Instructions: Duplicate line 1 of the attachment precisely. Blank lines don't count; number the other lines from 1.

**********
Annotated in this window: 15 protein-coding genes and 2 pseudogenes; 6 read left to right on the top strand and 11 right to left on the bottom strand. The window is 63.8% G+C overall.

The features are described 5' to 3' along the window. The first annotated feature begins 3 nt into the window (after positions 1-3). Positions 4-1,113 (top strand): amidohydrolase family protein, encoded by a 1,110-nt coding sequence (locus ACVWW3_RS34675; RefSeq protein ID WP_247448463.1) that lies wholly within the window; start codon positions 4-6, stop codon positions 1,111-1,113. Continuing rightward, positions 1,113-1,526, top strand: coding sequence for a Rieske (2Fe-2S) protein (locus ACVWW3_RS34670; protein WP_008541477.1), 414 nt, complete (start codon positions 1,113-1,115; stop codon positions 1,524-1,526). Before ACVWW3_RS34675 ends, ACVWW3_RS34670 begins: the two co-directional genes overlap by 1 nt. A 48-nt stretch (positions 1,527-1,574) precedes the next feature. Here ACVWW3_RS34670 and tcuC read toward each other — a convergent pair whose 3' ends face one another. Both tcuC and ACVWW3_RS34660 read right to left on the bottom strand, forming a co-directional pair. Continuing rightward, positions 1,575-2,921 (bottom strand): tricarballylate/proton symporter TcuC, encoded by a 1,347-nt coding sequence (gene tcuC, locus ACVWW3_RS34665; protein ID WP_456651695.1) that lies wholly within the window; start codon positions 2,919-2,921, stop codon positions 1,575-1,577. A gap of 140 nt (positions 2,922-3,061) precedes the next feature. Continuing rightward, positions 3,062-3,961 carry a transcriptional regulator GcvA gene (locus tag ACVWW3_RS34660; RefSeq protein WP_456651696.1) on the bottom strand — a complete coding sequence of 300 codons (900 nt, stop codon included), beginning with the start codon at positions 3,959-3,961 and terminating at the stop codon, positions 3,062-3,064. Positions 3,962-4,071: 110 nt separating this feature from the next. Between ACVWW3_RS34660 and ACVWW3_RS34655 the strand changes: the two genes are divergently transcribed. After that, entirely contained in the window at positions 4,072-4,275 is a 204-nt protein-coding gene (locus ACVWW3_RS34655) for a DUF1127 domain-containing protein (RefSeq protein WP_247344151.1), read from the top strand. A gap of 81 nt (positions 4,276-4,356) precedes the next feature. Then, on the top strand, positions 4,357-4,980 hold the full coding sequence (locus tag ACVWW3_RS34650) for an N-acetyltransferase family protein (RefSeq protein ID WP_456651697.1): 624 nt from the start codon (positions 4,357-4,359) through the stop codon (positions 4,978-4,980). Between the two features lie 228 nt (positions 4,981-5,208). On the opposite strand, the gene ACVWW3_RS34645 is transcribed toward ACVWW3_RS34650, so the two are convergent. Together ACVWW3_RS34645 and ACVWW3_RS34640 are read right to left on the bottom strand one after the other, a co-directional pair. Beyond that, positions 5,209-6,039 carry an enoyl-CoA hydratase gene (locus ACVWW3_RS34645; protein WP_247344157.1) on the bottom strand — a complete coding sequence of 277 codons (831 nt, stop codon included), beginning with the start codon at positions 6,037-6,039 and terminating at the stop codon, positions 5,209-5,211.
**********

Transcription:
Annotated in this window: 15 protein-coding genes and 2 pseudogenes; 6 read left to right on the top strand and 11 right to left on the bottom strand. The window is 63.8% G+C overall.